or One Unused PCIe x1 Slot (for Item # USB3-PCIE)
GigE (-GE) Cameras: One Unused PCIe x1 Slot
Camera Link (-CL) Cameras: One Unused PCIe x4/x8/x16 Slot
Connectivity USB or Internet Connectivity
for Driver Installation
  • Intel Core i3 processors and mobile versions of Intel processors may not satisfy the requirements.
  • We recommend a solid state drive (SSD) for reliable streaming to disk during image sequence storage.
  • On-board/integrated graphics solutions present on Intel Core i5 and i7 processors are also acceptable.

ThorCam™

Software

Version 2.9.1

Click the button below to visit the ThorCam software page.

Software Download


ThorCam is a powerful image acquisition software package that is designed for use with our cameras on 32- and 64-bit Windows® 7, 8.1, or 10 systems. This intuitive, easy-to-use graphical interface provides camera control as well as the ability to acquire and play back images. Third-party software support for packages such as LabVIEW, MATLAB, Metamorph, and µManager/ImageJ are included along with a development kit and application programming interfaces for the development of custom applications by OEMs and developers.

Click the Highlighted Regions to Explore ThorCam Features

Thorcam GUI Window

Camera Control and Image Acquisition

Camera Control and Image Acquisition functions are carried out through the icons along the top of the window, highlighted in orange in the image above. Camera parameters may be set in the popup window that appears upon clicking on the Tools icon. The Snapshot button allows a single image to be acquired using the current camera settings.

The Start and Stop capture buttons begin image capture according to the camera settings, including triggered imaging.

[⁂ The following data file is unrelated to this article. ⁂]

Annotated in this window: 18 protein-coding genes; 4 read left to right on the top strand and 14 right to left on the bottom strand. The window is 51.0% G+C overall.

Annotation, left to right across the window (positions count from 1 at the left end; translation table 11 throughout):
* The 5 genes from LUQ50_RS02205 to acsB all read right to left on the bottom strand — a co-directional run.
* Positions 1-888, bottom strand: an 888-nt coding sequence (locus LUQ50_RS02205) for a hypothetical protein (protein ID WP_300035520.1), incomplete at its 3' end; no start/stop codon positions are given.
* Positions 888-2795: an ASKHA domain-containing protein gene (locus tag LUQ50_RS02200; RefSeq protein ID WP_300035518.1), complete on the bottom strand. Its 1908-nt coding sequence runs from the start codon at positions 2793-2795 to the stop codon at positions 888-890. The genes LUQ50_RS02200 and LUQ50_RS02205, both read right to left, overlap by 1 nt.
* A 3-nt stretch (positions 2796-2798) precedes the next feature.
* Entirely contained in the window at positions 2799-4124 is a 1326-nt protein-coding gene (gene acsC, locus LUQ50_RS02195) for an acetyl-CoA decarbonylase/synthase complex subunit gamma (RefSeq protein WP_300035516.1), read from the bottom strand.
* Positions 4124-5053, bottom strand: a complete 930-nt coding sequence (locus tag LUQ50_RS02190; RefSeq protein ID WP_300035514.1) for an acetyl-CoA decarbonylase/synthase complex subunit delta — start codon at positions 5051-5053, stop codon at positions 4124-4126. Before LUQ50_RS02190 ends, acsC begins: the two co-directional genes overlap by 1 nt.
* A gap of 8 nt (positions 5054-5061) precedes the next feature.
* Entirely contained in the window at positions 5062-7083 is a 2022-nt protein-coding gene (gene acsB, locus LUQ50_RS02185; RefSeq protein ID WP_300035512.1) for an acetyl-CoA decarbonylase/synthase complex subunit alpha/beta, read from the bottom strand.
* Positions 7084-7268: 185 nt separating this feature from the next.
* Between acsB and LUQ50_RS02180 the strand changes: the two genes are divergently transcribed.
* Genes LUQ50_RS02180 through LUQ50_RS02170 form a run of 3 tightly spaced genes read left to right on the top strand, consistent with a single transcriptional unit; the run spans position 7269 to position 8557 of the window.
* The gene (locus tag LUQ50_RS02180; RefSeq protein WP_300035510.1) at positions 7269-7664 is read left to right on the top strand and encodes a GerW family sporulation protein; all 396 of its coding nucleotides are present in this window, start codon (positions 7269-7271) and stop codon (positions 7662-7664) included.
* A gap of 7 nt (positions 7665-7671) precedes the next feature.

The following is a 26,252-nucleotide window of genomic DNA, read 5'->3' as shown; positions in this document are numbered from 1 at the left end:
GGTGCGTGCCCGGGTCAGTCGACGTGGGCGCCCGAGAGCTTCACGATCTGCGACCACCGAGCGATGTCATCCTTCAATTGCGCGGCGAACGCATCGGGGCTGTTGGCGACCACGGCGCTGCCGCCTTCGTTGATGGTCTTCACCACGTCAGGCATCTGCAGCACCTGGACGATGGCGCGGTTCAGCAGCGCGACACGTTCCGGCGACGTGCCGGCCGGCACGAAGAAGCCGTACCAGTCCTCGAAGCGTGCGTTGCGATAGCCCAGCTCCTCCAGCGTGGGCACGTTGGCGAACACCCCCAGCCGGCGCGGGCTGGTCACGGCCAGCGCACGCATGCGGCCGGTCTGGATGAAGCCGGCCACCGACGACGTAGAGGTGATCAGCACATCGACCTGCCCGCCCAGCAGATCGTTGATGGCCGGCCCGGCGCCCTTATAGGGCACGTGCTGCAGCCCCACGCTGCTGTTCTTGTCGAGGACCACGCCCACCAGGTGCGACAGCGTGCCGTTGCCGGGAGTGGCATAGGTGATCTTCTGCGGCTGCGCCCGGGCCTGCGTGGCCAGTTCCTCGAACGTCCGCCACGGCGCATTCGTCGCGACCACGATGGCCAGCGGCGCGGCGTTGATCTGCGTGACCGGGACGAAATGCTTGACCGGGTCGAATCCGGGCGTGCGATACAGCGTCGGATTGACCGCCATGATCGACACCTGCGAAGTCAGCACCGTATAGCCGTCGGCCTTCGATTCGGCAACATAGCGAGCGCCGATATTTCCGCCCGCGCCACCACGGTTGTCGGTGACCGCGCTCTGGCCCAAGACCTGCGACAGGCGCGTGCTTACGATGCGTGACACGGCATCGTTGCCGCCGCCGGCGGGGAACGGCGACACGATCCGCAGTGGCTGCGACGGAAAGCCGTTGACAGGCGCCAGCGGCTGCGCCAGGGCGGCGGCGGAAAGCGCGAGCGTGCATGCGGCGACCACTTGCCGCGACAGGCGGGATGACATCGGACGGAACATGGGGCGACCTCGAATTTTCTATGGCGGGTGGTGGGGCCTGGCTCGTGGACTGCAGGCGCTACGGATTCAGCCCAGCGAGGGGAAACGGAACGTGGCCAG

Timed Series and Review of Image Series

The Timed Series control, shown in Figure 1, allows time-lapse images to be recorded. Simply set the total number of images and the time delay in between captures. The output will be saved in a multi-page TIFF file in order to preserve the high-precision, unaltered image data. Controls within ThorCam allow the user to play the sequence of images or step through them frame by frame.

Measurement and Annotation

As shown in the yellow highlighted regions in the image above, ThorCam has a number of built-in annotation and measurement functions to help analyze images after they have been acquired. Lines, rectangles, circles, and freehand shapes can be drawn on the image. Text can be entered to annotate marked locations. A measurement mode allows the user to determine the distance between points of interest.

The features in the red, green, and blue highlighted regions of the image above can be used to display information about both live and captured images.

ThorCam also features a tally counter that allows the user to mark points of interest in the image and tally the number of points marked (see Figure 2). A crosshair target that is locked to the center of the image can be enabled to provide a point of reference.

Thorcam Software Screenshot
Click to Enlarge

Figure 1: A timed series of 10 images taken at 1 second intervals is saved as a multipage TIFF.
Thorcam Software Screenshot
Click to Enlarge

Figure 2: A screenshot of the ThorCam Software. The tally function was used to mark three locations in the image. The line to the lower left was added using the measurement function, with the distance between the points in pixels displayed just above it.
Third Party ThorCam Support